Former president Nicos Anastasiades may be under the illusion that by speaking out in public he is protecting his legacy and the way his ten years in office would be judged, but in effect he is wrecking the last few shreds of credibility he may still have, among his supporters. As for the rest of the population, we doubt it will be swayed by Anastasiades’ occasional public outbursts and attempts to present himself as the only source of truth and a paragon of honesty. Nobody, however, publicly backs what he says now, raising questions about the veracity of his claims.

At the end of last month the former negotiator, Andreas Mavroyiannis, speaking on the Legal Matters podcast, said that during the talks in Crans Montana in 2017 Anastasiades had brought up the idea of a two-state solution at a private meeting with Turkey’s foreign minister Mevlut Cavusoglu. The claim had been made by Cavusoglu several years earlier, but Anastasiades denied there had ever been such a conversation even though he had pushed this idea in meetings in Cyprus as well. He did so at a meeting with the late Archbhishop Chrysostomos, who subsequently spoke publicly about it.

Anastasiades’ response was that Chrysostomos had misunderstood what he had said. After his passing, Anastasades disingenuously claimed the archbishop’s understanding was impaired because of the strong medication he was taking at the time. The funny thing was that he had shared this idea at other meetings, but he was still the president and nobody wanted to expose him. With Mavroyiannis now revealing that he had been told by Anastasiades of the conversation with Cavusoglu about two states, the former president’s narrative has been completely shattered. He could not claim Mavroyiannis was a liar or that his understanding was impaired.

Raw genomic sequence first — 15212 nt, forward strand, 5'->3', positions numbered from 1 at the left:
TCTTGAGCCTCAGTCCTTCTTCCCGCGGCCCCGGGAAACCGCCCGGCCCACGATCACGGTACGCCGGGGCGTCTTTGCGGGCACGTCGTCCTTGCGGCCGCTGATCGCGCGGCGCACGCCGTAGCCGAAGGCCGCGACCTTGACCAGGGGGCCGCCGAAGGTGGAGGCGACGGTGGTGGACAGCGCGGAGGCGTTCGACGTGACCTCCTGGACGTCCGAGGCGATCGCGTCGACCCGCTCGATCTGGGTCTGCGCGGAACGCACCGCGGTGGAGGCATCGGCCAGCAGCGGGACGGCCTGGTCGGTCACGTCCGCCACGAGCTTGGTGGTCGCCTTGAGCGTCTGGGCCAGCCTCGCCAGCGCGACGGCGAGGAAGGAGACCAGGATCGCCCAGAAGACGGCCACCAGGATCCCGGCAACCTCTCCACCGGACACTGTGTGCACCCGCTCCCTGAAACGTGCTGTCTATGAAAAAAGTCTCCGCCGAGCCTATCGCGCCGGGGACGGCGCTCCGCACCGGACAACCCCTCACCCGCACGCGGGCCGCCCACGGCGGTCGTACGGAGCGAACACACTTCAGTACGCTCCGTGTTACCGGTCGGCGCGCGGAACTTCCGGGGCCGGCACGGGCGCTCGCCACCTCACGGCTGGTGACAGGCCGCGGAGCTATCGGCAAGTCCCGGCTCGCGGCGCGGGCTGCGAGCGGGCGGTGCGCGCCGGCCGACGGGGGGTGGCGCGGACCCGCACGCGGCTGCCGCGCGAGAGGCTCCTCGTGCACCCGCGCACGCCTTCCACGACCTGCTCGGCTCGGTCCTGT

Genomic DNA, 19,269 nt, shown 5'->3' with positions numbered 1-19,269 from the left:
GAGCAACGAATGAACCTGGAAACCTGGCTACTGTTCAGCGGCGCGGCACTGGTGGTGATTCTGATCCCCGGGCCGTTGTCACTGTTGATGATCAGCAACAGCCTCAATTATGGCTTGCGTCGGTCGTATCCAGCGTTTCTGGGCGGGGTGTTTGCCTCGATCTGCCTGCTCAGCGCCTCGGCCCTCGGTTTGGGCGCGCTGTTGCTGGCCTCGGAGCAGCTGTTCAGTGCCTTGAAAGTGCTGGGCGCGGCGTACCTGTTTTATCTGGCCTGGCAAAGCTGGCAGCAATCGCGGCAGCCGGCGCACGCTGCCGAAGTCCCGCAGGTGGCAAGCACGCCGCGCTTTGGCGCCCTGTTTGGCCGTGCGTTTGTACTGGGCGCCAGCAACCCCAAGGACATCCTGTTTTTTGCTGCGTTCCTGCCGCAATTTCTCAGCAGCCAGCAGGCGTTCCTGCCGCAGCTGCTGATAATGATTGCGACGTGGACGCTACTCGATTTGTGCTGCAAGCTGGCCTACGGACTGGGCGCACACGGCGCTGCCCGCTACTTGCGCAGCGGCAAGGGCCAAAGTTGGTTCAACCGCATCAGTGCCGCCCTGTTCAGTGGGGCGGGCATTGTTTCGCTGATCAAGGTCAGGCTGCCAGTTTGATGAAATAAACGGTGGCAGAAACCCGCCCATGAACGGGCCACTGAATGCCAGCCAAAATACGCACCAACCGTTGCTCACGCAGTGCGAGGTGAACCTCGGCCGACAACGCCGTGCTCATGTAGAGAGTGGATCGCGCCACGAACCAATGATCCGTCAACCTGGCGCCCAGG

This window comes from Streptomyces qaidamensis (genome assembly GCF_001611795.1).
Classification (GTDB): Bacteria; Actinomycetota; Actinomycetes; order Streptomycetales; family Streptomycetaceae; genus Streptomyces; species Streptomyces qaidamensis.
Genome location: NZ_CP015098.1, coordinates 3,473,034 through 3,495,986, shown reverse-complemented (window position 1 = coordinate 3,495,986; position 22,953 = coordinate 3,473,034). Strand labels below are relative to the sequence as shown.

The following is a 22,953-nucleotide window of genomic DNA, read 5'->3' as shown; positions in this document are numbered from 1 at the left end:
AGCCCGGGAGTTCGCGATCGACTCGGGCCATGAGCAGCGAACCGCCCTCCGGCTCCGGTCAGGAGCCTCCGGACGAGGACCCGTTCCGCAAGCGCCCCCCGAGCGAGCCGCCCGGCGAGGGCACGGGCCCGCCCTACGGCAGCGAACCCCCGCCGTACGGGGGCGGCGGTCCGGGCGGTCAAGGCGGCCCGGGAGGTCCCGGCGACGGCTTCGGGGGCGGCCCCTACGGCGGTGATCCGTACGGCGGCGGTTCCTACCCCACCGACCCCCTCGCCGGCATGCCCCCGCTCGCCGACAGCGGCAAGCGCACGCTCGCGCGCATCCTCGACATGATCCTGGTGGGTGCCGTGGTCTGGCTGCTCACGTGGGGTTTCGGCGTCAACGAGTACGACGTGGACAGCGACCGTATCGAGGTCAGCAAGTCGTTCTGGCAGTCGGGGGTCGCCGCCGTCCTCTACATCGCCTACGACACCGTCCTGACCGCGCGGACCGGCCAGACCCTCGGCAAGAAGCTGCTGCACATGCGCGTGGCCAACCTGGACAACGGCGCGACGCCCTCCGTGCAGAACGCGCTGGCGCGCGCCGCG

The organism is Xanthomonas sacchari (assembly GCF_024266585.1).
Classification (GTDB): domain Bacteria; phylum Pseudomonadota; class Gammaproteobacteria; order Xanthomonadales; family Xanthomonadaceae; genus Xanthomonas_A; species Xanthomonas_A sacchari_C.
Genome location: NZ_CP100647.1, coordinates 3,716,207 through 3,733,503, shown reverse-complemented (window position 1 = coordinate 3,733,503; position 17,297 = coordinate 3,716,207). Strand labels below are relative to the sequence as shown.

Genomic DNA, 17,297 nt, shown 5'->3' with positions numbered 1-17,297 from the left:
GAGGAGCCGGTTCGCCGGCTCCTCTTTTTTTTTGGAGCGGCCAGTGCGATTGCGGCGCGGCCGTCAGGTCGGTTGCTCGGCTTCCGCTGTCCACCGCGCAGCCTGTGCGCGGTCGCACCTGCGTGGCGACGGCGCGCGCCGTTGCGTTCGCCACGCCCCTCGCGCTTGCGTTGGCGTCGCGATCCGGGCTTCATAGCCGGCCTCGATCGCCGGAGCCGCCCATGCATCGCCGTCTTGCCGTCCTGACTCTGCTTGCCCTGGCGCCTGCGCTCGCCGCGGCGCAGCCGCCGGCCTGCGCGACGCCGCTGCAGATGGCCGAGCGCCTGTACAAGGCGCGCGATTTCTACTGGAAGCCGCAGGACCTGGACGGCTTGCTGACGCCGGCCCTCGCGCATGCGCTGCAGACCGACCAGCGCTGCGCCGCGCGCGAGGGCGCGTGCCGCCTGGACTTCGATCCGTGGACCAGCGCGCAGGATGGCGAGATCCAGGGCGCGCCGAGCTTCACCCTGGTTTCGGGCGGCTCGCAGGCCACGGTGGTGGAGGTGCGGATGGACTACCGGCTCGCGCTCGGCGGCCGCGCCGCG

Former Disy leader Averof Neophytou also called on Anastasiades to come clean about what he had discussed with Cavusoglu in New York in 2018. This was part of a broader row between the two, but the former president insisted, quite incredulously, that “I have never discussed a two-state solution with anyone,” claiming that what he had discussed, “because I saw it as the only viable and sustainable solution was decentralised powers.” The premise that nobody is telling the truth except Anastasiades – according to Anastasiades – is difficult for anyone to swallow but the former president believes he cannot let it go.

The reason is that if he does, he will go down in history as the Cyprus president who chose permanent partition and openly communicated his choice to Turkey. All this while he was promoting the narrative that he was negotiating in good faith for the reunification of the island in Crans Montana. It is becoming apparent that he was doing nothing of the sort and had been misleading Greek Cypriots all along. And only way to sustain this deception is to insist that he never “discussed the two-state solution.” If anyone still believes him, is another matter.